Injured firefighter airlifted; evacuees could be going home within days

Injured firefighter doing OK

UPDATE: 3 p.m.

A BC Wildfire Service firefighter was not seriously injured after taking a tumble while working on the White Rock Lake fire.

Fire information officer Hanna Swift said the unidentified firefighter did not sustain any serious injuries after tumbling down a hillside.

“They were working on a steep section of the control line and they did lose their footing and tumbled down the hill,” said Swift. “There were no substantial injuries sustained.”

Swift said the firefighter received immediate medical aid at the scene of the accident.

The firefighter was flown from the fire scene to the Vernon airport where a ground ambulance transported the person to Kelowna General Hospital as a precautionary measure.

UPDATE: 12:25 p.m.

BC Emergency Health Services confirms a firefighter took an apparent 100-foot fall today while working on the White Rock Lake wildfire.

"BCEHS received a call at 10:51 a.m. this morning for a firefighter who reportedly fell 100 feet," says spokesperson Shannon Miller.

"The wildfire service airlifted the patient to the Vernon Airport on Tronson Road, where they were met by two ambulance paramedic crews.

"The advanced life support paramedics are now transporting the patient in serious condition to hospital in Kelowna."

UPDATE 12:11 p.m.

A firefighter has been taken to hospital after being injured on the White Rock Lake fire.

BC Wildfire Service fire information officer Hanna Swift says the extent of the firefighter's injuries is not known at this time.

The firefighter was airlifted by helicopter to Vernon Airport and taken by ambulance to hospital.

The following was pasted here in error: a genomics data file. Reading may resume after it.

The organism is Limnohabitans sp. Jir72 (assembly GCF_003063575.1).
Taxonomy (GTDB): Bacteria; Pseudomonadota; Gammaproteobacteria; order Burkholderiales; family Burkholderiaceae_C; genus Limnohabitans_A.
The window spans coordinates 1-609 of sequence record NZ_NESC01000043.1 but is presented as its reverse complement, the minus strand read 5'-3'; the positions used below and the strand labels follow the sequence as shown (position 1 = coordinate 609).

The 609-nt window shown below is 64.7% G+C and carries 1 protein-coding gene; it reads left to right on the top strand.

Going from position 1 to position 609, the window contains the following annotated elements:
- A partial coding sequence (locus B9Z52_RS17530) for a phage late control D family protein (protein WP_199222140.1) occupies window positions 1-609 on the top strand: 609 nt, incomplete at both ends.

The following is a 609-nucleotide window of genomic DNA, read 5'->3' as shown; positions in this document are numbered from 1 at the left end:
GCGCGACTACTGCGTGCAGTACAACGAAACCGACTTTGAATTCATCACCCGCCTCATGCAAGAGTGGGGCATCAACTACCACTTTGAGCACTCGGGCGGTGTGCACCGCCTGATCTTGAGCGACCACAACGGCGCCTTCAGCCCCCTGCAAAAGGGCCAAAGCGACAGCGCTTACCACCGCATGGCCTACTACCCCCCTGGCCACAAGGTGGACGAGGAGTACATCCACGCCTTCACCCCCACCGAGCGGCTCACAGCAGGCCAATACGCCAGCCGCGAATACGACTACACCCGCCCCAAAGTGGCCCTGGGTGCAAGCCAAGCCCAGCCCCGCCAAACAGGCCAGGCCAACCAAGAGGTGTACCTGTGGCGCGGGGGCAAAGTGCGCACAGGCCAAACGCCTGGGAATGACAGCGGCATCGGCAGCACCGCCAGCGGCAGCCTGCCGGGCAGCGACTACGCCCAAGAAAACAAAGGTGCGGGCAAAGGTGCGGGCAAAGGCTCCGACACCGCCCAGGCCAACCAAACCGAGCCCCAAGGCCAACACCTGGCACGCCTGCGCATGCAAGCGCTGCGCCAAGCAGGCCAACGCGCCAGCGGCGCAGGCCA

There are unconfirmed reports the firefighter was injured in a fall.

Swift said the area where the firefighter was injured “is mostly in mop up and patrol, so it's pretty routine firefighting tactics.”

Castanet will have more information as soon as it becomes available.

Meanwhile, the wildfire service says evacuated residents on the Westside may soon be going home.

Swift says evacuees could be returning within five to 10 days, depending on weather and forecast conditions.

Drought conditions in the area have caused the fire to burn deep, but Swift says they are finding fewer hotspots each day.

ORIGINAL 9:45 a.m.

BC Hydro crews are making good progress along Westside Road to remove danger trees and restore power lines damaged by the White Rock Lake wildfire.

There was a substantial damage to power lines during the wind event of Aug. 15, the BC Wildfire Service says.

Restoring damages is a crucial step to ensure safety for residents before they return home.

The fire has now burned an estimated at 82,000 hectares and remains out of control.

Crews continue to extinguish deep-burning fuels that are persistent across the east flank of the fire above Okanagan Lake due to severe drought conditions.

“The Drought Code in this area of the fire is resulting in incredibly deep burning forest fuels making it difficult to bring this area to full extinguishment,” says Hanna Swift, BC Wildfire Information Officer.

A 20-person unit crew remained on-site through the night to set up a hose-lay along this control line to begin mop-up. An infrared scan will be completed Thursday which will help crews identify hot spots.

Crews are making good progress on mop-up and patrol activities along the south, west and northern flanks of the fire.

On Wednesday, planned ignitions were used to secure the fire perimeter north of Terrace Mountain, west towards Shorts Creek along the southeast flank.

The aerial ignitions removed approximately 600 hectares of fuel between the fire's edge and the pre-established control line.

Winds today are not favourable for a 3,000-hectare ignition operation planned for the northeast flank.

A 350-hectare planned ignition operation on Tuesday successfully brought the fire's edge down to workable ground on Okanagan Indian Band land.

Planned ignition operations are used to achieve containment in areas where the fire perimeter is inoperable and unsafe for ground crews and heavy equipment to work.

The larger ignition is expected to happen this weekend.

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